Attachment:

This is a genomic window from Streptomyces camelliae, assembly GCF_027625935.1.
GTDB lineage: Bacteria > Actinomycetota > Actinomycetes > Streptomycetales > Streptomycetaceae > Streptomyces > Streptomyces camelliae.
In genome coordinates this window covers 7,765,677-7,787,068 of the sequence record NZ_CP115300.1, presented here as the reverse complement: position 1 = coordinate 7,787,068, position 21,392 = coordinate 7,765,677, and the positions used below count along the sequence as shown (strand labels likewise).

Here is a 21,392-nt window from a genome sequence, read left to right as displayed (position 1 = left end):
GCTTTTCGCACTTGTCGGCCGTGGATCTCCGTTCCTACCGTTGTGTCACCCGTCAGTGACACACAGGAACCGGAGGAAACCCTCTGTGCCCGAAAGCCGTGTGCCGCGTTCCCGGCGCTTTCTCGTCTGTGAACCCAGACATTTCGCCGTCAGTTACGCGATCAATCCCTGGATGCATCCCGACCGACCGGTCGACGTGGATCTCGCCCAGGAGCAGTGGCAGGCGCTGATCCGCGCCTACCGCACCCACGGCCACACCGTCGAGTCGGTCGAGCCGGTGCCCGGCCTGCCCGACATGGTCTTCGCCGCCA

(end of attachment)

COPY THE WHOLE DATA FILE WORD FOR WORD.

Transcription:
This is a genomic window from Streptomyces camelliae, assembly GCF_027625935.1.
GTDB lineage: Bacteria > Actinomycetota > Actinomycetes > Streptomycetales > Streptomycetaceae > Streptomyces > Streptomyces camelliae.
In genome coordinates this window covers 7,765,677-7,787,068 of the sequence record NZ_CP115300.1, presented here as the reverse complement: position 1 = coordinate 7,787,068, position 21,392 = coordinate 7,765,677, and the positions used below count along the sequence as shown (strand labels likewise).

Here is a 21,392-nt window from a genome sequence, read left to right as displayed (position 1 = left end):
GCTTTTCGCACTTGTCGGCCGTGGATCTCCGTTCCTACCGTTGTGTCACCCGTCAGTGACACACAGGAACCGGAGGAAACCCTCTGTGCCCGAAAGCCGTGTGCCGCGTTCCCGGCGCTTTCTCGTCTGTGAACCCAGACATTTCGCCGTCAGTTACGCGATCAATCCCTGGATGCATCCCGACCGACCGGTCGACGTGGATCTCGCCCAGGAGCAGTGGCAGGCGCTGATCCGCGCCTACCGCACCCACGGCCACACCGTCGAGTCGGTCGAGCCGGTGCCCGGCCTGCCCGACATGGTCTTCGCCGCCA